Press Brake - Dies

Dies

Press brakes can be used for many different forming jobs with the right die design. Types of dies include:

  • V-dies—the most common type of die. The bottom dies can be made with different-sized die openings to handle a variety of materials and bend angles.
  • Rotary bending dies—a cylindrical shape with an 88-degree V-notch cut along its axis is seated in the "saddle" of the punch. The die is an anvil over which the rocker bends the sheet.
  • 90 degree dies—largely used for bottoming operations. The die opening dimension depends on material thickness.
  • Acute angle (air-bending) dies—used in air bending, these can actually be used to produce acute, 90 degree, and obtuse angles by varying how deeply the punch enters the die by adjusting the ram.
  • Gooseneck (return-flanging) dies—The punch is designed to allow for clearance of already formed flanges
  • Offset dies—a combination punch and die set that bends two angles in one stroke to produce a Z shape.
  • Hemming dies—two-stage dies combining an acute angle die with a flattening tool.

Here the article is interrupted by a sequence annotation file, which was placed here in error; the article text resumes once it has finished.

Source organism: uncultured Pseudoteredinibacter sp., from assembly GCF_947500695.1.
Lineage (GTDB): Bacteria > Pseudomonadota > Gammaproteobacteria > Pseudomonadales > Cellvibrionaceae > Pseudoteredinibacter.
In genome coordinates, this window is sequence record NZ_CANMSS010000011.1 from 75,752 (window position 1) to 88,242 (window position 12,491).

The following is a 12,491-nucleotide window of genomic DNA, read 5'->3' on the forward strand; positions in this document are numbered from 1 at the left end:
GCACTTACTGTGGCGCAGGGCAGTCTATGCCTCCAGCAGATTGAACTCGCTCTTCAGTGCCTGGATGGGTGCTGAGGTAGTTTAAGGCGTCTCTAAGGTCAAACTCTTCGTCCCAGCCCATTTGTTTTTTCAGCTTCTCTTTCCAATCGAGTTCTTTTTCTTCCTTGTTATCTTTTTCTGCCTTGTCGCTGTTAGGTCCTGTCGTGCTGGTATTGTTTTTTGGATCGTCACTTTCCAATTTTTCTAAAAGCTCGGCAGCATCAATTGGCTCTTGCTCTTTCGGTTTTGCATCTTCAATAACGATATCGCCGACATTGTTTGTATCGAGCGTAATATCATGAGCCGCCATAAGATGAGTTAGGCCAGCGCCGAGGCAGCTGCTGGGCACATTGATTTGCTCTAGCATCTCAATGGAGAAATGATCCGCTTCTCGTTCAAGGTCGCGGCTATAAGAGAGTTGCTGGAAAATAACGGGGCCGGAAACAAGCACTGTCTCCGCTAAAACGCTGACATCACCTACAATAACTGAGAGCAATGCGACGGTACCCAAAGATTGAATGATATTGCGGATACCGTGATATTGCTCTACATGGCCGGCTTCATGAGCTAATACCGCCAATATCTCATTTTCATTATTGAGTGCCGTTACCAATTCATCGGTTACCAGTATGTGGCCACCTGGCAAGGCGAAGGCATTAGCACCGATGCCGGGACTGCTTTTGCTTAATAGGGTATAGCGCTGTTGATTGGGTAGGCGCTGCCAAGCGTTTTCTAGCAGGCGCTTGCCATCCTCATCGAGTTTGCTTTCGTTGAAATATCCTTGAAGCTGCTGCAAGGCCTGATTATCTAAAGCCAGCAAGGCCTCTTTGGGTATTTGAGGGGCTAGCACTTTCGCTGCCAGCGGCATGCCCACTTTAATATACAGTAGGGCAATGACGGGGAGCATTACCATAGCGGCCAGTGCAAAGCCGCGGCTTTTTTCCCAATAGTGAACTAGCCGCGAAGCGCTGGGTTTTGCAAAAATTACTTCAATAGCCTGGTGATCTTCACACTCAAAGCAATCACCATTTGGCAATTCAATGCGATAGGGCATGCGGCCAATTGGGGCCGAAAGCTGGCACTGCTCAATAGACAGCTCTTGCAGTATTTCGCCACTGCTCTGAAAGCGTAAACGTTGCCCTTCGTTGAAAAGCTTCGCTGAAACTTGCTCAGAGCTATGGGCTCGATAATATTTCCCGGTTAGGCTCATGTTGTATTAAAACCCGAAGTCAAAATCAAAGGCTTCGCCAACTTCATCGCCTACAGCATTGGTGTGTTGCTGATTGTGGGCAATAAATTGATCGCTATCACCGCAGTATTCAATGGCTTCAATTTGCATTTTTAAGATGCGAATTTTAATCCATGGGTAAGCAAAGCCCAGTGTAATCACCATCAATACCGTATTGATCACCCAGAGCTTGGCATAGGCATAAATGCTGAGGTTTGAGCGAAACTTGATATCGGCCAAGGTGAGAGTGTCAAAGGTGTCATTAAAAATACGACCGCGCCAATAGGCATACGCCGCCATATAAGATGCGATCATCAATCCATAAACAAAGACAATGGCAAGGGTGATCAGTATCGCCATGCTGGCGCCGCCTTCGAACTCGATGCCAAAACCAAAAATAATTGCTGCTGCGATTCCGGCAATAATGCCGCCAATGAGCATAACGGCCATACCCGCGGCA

• Seaming dies—There are a number of ways to build dies to produce seams in sheets and tubes.
  • Radius dies—A radiused bend can be produced by a rounded punch. The bottom die may be a V-die or may include a spring pad or rubber pad to form the bottom of the die.
  • Beading dies—A bead or a "stopped rib" may be a feature that stiffens the resulting part. The punch has a rounded head with flat shoulders on each side of the bead. The bottom die is the inverse of the punch.
  • Curling dies—The die forms a curled or coiled edge on the sheet.
  • Tube- and pipe-forming dies—a first operation bends the edges of the sheet to make the piece roll up. Then a die similar to a curling die causes the tube to be formed. Larger tubes are formed over a mandrel.
  • Four-way die blocks—A single die block may have a V machined into each of four sides for ease of changeover of small jobs.
  • Channel-forming dies—A punch can be pressed into a die to form two angles at the bottom of the sheet, forming an angular channel.
  • U-bend dies—Similar to channel forming, but with a rounded bottom. Springback may be a problem and a means may need to be provided for countering it.
  • Box-forming dies—While a box may be formed by simple angle bends on each side, the different side lengths of a rectangular box must be accommodated by building the punch in sections. The punch also needs to be high enough to accommodate the height of the resulting box's sides.
  • Corrugating dies—Such dies have a wavy surface and may involve spring-loaded punch elements.
  • Multiple-bend dies—A die set may be built in the shape of the desired profile and form several bends on a single stroke of the press.
  • Rocker-type dies—A rocker insert in the punch may allow for some side-to-side motion, in addition to the up-and-down motion of the press.

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